JUL 22, 2014 12:00 AM PDT

Going Wild May be The Way to Deal with Hive Decline

WRITTEN BY: Peter Micheli
In October 2006, reports came in from beekeepers that some of them were losing 30% to 90% of their hives. While some losses are expected, these figures were startlingly high. Called, Colony Collapse Disorder (CCD) the main symptom is a live queen, but no or very few adult honeybees in the hive and no dead bees present.
CCD is blamed on a variety of causes, including frequent transportation to pollinating sites. Others are contamination of hives by parasite mites, exposure to pathogens and pesticides, apiary overcrowding, and difficulty accessing good quality nectar.

The loss of honeybees over the winter of 2013-2014 was significantly lower than the average annual losses over the past seven winters. Even so, nearly a quarter of managed honeybee colonies were lost last winter.

The number of managed honey bee colonies stands at about 2.5 million today, down from 5 million in the 1940s. But, the need for pollination services continues to increase, causing bee colonies to be transported over longer distances than ever before. In fact, each year, more than half of the honeybee hives in the United States are taken to California to pollinate the almond crop.

Honey bees are transported all over the country to pollinate crops, so if large losses continue, the viability of the pollination industry could be threatened. While honeybees might not disappear completely, the cost of pollination services would rise, and be passed on in the form of higher food prices. This constant migration can be very stressful. For one thing, the bees feed on one crop for maybe a month, then move on and feed on another crop for a month, and so on. As they move they are constantly exposed to different environmental conditions and chemicals.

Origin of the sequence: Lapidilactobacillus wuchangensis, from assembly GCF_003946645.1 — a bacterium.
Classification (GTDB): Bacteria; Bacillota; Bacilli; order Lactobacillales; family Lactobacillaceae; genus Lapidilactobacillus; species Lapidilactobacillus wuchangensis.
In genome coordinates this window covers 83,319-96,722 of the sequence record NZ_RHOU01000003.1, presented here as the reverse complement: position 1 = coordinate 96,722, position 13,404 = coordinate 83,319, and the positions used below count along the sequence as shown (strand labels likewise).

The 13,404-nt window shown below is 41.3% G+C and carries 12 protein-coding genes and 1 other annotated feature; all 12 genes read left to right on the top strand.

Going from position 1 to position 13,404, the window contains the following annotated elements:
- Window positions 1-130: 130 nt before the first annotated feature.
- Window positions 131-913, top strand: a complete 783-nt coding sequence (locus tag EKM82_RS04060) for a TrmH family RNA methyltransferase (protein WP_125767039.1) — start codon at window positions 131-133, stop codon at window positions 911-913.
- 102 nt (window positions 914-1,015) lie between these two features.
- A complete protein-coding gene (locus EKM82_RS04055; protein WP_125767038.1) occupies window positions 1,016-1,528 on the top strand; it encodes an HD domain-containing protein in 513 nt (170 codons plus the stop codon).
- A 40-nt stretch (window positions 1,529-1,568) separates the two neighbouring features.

Biologist Laurence Packer, of York University in Toronto has spent his career studying bees. In an interview on NPR he says that there is some risk that in the future we may have a greater need for pollination than the managed bees can handle. For example, the number of almond trees grown in the U.S. Southwest is growing rapidly. Since most of the managed colonies are already sent there when the crop is in bloom, if the number of trees continues to greatly increase, there won't be enough bees to do the job.

Although the number of bee species has been falling Packer does not think that the extinction of bees is likely even in the long term. Some species are increasing dramatically. He thinks we would be better off relying on wild bees for pollination rather than managed hives. There are 20,000 species of bees, but very few are domesticated. Even now, wild bees (and some flies) pollinate a large portion of crops. A study in Britain showed that it could be as much as two-thirds. A healthy, diverse wild bee population could help us rely less on the managed colonies.

Two of the biggest threats to wild bees are pesticides and loss of habitat. Efforts should be made to reduce pesticide use and even ban some types outright. Another thing wild bees need are good nesting spots. Rather than live in hives, like domesticated honeybees, they can be found in patches of bare ground, hollow plant stems and even tunnels left in trees from wood boring beetles. As farms grow larger and larger, less wild land is left surrounding them. Conscious efforts to provide proper habitat for wild bees near farms could help their numbers grow and place more of the burden for pollination on them.
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